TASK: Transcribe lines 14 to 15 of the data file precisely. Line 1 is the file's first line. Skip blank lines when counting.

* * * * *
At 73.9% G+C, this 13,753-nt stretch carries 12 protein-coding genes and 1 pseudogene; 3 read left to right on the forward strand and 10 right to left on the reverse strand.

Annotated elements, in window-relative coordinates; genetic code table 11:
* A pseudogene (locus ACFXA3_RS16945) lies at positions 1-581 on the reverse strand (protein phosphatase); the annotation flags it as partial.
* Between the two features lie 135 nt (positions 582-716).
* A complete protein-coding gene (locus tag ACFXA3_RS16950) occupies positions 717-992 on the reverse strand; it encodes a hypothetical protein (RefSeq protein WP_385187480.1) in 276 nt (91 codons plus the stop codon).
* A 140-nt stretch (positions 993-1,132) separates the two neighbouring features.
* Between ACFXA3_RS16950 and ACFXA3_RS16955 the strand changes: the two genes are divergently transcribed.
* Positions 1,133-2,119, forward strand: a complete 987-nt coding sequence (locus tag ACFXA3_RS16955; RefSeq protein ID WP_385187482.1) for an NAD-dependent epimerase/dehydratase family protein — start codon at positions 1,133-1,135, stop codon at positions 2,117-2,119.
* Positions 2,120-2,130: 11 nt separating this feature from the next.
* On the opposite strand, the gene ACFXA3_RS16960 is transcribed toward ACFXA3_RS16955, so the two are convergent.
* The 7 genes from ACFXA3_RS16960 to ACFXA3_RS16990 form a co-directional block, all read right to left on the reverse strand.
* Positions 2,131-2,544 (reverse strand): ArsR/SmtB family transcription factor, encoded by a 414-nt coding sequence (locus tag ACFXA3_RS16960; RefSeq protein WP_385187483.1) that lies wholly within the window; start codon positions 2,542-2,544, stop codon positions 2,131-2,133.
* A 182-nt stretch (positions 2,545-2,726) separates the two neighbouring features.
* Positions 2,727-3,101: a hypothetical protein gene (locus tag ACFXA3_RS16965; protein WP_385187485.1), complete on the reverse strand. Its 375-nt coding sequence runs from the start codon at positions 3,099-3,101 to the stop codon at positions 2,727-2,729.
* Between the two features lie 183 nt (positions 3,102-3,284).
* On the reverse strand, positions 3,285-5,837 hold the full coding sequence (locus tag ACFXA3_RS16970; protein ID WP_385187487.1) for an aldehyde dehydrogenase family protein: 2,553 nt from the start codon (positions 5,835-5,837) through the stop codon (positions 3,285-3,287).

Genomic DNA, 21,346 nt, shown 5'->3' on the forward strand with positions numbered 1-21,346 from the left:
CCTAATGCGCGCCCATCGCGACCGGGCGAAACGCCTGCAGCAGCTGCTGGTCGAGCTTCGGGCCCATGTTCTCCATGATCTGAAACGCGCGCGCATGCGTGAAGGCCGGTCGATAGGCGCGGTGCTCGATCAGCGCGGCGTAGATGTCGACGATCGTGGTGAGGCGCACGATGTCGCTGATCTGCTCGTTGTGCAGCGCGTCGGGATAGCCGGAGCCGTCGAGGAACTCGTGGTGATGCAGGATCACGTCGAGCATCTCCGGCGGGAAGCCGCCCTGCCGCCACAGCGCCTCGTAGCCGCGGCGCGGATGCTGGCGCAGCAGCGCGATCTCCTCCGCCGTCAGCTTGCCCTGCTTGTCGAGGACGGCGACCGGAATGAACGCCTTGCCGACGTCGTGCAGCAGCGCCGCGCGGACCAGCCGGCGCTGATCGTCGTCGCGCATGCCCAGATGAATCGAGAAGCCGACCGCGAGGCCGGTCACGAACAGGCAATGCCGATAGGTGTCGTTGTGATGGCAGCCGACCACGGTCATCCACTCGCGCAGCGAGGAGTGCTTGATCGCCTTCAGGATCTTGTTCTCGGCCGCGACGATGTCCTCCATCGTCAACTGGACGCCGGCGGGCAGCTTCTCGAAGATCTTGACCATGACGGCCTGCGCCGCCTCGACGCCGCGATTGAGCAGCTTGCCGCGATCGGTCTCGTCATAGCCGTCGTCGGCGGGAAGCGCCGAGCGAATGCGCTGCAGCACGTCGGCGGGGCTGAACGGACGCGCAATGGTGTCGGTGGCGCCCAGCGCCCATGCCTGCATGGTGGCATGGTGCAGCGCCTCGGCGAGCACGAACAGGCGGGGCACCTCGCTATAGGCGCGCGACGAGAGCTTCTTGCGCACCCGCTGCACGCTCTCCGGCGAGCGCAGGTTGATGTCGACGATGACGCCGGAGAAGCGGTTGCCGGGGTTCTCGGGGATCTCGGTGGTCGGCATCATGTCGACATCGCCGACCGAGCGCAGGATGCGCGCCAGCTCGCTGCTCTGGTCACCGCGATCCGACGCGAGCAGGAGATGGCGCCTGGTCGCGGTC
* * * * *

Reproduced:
* Positions 2,727-3,101: a hypothetical protein gene (locus tag ACFXA3_RS16965; protein WP_385187485.1), complete on the reverse strand. Its 375-nt coding sequence runs from the start codon at positions 3,099-3,101 to the stop codon at positions 2,727-2,729.
* Between the two features lie 183 nt (positions 3,102-3,284).